Next we look at the menacing kit of the T-64 from Trumpeter in “Cool Warrior.” This build is not only of the Trumpeter kit but the Vallejo paint set of Cold War Russian colours as well. The paint looks like it worked really well and the end product is a very cool looking and believable kit. 
The very cool part of this magazine is the build of the figures – this is still the ONLY magazine that shows off figures built up. Some funny speech bubbles always lighten the mood and this part of the book shows you just how these little people look in the “flesh” 
Lastly we have a great little tutorial called “Model Citizen: SK Miniatures German Infantryman WW2” features an SBS of just how to paint not only the face but the uniform, equipment and personals. If you subscribe to this painting style or not a guide like this always teaches you something.

Well that is issue 62 – I liked it with a reservation or two...

These builds are better either as a step by step or a text and pictures build, not both – as it does take the focus away from what is going on every time you turn the page and you are never sure to read the captioned pictures or the block text.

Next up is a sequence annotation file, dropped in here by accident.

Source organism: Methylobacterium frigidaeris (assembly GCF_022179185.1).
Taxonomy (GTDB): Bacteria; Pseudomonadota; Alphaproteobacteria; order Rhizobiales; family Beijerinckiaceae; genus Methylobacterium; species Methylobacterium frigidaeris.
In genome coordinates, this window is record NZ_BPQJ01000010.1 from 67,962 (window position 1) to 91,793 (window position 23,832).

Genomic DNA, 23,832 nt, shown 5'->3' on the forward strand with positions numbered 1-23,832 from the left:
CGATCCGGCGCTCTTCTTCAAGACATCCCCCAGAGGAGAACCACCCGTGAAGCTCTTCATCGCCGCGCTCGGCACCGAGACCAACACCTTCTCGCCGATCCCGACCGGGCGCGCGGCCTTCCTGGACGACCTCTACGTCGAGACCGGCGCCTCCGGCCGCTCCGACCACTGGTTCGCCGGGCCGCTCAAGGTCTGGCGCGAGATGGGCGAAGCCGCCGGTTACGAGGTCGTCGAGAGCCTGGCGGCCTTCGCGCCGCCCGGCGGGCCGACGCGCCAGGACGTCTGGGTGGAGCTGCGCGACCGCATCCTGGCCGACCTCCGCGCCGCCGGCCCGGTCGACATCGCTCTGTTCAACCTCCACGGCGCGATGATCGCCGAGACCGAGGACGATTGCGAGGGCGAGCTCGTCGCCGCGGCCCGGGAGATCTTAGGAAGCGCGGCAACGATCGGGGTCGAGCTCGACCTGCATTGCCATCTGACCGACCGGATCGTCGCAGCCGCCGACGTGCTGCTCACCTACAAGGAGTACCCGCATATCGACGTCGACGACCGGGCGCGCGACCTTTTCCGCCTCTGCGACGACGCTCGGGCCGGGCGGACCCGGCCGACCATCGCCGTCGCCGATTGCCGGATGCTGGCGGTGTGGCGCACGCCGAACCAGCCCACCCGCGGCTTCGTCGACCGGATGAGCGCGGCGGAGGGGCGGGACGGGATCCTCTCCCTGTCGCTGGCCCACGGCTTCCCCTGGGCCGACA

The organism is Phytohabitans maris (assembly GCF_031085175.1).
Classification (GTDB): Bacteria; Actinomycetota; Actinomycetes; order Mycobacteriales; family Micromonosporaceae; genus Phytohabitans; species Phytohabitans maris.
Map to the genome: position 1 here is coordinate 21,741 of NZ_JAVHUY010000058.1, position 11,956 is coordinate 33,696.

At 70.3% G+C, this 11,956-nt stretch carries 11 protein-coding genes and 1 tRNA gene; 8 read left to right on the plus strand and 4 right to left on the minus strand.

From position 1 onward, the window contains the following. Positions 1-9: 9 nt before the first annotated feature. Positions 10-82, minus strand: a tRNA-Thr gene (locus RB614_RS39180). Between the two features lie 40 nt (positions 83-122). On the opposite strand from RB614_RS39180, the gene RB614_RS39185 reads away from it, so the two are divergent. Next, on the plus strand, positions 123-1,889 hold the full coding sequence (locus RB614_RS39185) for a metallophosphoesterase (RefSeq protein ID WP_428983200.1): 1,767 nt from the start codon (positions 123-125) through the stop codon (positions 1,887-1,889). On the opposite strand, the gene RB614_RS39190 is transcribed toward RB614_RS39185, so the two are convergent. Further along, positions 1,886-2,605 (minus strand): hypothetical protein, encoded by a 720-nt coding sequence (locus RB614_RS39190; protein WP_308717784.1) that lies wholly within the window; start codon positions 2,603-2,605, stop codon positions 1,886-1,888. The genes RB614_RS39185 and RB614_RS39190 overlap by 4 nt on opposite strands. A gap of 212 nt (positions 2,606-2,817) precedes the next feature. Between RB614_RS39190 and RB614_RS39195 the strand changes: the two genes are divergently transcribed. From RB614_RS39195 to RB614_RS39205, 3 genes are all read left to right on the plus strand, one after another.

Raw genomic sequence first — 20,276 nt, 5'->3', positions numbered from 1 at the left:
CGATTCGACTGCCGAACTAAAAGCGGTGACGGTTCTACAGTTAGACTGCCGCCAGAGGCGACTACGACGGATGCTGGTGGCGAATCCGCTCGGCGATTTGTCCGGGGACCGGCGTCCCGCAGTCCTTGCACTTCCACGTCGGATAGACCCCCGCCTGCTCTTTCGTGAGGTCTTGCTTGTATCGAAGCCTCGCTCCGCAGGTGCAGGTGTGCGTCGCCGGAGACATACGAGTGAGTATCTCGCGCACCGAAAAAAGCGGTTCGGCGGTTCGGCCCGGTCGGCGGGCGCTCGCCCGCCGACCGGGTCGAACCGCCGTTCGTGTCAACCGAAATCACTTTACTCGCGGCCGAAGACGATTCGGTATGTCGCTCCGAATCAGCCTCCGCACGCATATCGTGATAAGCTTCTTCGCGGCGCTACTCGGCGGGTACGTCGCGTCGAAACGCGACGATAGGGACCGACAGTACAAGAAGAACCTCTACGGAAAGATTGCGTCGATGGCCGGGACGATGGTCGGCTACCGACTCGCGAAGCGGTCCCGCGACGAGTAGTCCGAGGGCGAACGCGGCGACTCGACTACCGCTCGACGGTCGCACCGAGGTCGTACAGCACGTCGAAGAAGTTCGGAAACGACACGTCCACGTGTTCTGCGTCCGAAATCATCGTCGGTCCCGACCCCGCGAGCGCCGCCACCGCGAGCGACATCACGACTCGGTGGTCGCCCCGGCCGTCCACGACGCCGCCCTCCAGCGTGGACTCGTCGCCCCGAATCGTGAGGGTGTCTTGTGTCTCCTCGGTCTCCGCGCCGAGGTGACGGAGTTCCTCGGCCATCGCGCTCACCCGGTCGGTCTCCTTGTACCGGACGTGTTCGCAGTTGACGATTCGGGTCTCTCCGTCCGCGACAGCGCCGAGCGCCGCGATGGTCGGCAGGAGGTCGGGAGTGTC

The other thing is the review/ previews section at the front. Instead of this and the adverts why don’t we raise the price a few bucks and go more in-depth? Competition is tough and this is one way i would think of to compete.

Again I do not publish magazines so I might have the wrong ideas. The builds in here are very nicely done and all competition winners, the editorial and writing style is light and humorous and easy to read. I like this magazine very much and it is a good read.

Adam Norenberg

Thanks to  Ampersand for sending this mag to us - It is available from Ampersand’s distributors or direct.
Also available through subscription You can getMMiR @11: First Class On-Demand Subscription:

A little on how to get this magazine quicker and a little bit cheaper...